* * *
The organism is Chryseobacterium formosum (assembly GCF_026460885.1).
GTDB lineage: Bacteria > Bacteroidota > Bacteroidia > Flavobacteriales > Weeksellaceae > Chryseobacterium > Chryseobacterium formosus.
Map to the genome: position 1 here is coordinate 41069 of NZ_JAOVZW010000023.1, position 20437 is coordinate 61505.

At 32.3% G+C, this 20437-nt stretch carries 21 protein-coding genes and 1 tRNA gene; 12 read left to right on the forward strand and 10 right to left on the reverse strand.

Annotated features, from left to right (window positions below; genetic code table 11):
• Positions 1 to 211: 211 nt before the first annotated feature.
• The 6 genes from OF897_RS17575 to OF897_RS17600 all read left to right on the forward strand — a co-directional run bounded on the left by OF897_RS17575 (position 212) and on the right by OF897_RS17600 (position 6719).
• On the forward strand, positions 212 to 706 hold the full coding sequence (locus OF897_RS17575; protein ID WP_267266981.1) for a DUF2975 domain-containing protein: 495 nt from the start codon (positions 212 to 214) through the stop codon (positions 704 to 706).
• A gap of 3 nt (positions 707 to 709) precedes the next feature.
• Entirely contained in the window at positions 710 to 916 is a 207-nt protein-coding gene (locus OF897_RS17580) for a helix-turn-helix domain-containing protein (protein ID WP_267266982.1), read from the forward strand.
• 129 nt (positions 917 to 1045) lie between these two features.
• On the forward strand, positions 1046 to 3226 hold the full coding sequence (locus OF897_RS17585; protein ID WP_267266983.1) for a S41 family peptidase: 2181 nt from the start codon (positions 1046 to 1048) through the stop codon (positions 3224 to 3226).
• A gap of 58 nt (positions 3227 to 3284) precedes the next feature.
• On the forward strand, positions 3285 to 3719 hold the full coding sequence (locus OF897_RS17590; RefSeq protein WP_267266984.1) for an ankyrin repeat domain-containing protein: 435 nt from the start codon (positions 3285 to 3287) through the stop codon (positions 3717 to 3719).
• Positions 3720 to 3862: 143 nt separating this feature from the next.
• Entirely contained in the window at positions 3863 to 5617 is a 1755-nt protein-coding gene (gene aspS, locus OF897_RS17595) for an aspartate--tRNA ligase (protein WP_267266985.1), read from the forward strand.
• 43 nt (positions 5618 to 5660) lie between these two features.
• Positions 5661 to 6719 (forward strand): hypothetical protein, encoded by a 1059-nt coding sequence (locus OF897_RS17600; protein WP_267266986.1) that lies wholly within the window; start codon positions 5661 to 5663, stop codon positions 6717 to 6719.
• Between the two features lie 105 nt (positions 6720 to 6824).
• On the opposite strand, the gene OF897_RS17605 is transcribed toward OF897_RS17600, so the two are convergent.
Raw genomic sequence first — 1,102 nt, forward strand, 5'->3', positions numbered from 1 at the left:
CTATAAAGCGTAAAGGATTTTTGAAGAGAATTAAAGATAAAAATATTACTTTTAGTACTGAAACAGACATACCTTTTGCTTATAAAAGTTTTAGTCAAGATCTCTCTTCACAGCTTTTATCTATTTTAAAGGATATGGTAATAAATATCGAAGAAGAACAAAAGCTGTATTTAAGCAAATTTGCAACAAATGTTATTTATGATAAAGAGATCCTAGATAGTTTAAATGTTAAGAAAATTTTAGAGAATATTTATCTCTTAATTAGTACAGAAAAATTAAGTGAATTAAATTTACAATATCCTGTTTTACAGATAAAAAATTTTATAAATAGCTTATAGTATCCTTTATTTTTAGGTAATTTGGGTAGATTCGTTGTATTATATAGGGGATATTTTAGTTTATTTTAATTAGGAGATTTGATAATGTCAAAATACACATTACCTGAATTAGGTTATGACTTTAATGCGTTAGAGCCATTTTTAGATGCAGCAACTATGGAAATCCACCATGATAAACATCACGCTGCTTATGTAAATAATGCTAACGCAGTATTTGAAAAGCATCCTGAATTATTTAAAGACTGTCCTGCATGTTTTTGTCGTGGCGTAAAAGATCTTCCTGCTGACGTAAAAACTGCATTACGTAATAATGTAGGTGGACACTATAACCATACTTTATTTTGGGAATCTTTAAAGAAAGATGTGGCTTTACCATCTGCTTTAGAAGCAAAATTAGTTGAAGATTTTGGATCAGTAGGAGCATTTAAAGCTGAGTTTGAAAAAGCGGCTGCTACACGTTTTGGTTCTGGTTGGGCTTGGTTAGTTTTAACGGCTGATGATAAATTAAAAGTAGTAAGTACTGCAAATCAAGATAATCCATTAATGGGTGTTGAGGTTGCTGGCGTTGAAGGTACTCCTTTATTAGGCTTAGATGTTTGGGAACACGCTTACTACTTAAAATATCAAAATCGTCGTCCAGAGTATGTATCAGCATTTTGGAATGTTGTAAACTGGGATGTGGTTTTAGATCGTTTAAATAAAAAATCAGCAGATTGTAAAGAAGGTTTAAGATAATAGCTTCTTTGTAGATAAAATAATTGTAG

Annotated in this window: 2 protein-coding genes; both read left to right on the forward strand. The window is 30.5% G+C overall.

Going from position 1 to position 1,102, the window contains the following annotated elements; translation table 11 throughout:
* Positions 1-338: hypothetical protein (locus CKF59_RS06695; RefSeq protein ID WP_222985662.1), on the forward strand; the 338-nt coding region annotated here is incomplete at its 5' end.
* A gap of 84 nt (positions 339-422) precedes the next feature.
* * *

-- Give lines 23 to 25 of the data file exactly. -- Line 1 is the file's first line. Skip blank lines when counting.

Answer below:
Annotated in this window: 2 protein-coding genes; both read left to right on the forward strand. The window is 30.5% G+C overall.

Going from position 1 to position 1,102, the window contains the following annotated elements; translation table 11 throughout:
* Positions 1-338: hypothetical protein (locus CKF59_RS06695; RefSeq protein ID WP_222985662.1), on the forward strand; the 338-nt coding region annotated here is incomplete at its 5' end.